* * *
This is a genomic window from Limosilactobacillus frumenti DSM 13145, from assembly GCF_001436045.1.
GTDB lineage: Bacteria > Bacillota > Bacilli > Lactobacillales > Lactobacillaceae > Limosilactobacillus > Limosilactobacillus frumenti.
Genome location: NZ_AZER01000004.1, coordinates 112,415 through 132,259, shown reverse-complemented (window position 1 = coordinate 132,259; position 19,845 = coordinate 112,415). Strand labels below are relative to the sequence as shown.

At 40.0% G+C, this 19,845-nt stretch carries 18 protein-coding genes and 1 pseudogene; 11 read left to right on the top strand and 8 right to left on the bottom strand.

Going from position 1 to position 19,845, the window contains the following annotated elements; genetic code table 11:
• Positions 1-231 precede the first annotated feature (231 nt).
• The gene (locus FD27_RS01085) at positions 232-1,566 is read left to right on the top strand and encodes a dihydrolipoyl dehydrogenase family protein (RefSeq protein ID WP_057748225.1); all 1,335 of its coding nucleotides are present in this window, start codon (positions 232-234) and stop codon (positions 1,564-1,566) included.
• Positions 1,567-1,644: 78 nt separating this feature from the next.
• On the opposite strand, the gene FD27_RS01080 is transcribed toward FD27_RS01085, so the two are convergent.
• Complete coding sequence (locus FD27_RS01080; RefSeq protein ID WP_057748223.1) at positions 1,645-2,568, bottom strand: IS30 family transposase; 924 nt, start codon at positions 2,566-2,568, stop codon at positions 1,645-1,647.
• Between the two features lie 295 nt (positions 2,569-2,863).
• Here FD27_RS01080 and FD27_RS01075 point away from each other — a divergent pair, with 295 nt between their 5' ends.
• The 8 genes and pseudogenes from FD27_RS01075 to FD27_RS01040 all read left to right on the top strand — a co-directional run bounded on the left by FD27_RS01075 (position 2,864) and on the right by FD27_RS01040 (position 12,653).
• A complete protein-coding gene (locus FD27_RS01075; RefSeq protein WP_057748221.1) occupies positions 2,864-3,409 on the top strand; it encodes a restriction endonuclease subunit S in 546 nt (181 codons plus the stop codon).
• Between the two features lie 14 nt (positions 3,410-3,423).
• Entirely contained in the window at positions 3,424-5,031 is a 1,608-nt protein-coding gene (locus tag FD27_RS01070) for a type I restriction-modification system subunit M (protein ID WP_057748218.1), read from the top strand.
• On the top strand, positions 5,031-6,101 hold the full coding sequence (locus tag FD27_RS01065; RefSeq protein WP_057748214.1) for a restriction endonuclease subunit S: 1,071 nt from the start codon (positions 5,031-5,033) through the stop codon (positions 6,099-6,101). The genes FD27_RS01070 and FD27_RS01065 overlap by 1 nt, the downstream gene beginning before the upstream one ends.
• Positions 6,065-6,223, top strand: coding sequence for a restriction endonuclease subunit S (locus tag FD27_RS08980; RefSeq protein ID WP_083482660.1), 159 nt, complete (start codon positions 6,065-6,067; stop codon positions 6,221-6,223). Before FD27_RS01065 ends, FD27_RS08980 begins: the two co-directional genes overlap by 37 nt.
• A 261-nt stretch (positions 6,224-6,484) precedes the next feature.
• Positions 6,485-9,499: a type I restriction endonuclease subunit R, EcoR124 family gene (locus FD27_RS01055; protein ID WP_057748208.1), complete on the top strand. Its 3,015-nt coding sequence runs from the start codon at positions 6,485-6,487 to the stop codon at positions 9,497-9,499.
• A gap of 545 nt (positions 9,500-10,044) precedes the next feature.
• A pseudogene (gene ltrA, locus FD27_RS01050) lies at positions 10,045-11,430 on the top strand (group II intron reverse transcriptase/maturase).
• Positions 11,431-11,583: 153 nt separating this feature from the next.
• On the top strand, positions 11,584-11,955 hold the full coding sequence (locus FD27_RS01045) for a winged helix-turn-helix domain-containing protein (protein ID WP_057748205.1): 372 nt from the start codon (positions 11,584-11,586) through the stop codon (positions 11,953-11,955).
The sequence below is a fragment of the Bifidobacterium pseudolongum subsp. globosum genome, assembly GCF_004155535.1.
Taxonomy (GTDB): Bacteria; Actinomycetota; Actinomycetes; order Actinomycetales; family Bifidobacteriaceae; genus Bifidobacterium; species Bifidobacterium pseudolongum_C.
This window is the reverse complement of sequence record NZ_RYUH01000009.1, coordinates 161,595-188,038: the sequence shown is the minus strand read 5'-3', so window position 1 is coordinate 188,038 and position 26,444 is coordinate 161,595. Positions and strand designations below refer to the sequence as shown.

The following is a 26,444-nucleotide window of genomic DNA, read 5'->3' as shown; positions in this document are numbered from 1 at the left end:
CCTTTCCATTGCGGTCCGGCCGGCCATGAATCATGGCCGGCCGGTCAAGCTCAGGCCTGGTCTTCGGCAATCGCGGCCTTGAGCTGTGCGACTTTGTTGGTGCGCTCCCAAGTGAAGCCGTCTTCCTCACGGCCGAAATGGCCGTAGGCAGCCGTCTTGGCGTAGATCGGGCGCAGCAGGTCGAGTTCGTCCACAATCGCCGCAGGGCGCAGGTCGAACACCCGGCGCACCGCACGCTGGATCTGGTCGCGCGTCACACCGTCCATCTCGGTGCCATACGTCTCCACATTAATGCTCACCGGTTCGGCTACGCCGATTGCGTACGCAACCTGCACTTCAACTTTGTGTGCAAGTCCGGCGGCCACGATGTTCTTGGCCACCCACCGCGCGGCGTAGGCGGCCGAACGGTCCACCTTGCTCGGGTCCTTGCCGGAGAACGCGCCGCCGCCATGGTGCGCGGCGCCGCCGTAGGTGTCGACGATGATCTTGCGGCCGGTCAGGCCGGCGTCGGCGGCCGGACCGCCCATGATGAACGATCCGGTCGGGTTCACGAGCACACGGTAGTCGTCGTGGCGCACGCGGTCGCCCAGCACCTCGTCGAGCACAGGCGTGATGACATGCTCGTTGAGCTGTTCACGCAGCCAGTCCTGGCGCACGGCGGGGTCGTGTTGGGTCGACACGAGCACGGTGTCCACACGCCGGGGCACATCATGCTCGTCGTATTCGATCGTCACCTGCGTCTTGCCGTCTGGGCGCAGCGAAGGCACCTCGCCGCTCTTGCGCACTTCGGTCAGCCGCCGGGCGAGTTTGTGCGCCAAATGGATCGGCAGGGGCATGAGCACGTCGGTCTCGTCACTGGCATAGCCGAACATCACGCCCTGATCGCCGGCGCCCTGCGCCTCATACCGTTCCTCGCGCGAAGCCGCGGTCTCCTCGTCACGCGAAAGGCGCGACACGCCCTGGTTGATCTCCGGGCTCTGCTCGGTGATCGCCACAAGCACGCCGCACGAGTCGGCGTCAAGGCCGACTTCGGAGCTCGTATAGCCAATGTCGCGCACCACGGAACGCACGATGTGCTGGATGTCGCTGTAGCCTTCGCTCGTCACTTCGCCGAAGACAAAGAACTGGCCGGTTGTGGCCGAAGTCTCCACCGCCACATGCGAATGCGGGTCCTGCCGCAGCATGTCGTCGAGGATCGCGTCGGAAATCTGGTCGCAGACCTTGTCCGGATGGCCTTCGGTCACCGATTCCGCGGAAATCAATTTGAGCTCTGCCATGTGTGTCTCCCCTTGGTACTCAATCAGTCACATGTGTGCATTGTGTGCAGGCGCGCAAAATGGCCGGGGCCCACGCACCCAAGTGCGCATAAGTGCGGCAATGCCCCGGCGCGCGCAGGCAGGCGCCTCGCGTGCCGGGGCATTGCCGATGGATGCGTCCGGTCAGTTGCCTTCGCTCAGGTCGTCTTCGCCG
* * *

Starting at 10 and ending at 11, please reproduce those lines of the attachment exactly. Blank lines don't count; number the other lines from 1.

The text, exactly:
• Complete coding sequence (locus FD27_RS01080; RefSeq protein ID WP_057748223.1) at positions 1,645-2,568, bottom strand: IS30 family transposase; 924 nt, start codon at positions 2,566-2,568, stop codon at positions 1,645-1,647.
• Between the two features lie 295 nt (positions 2,569-2,863).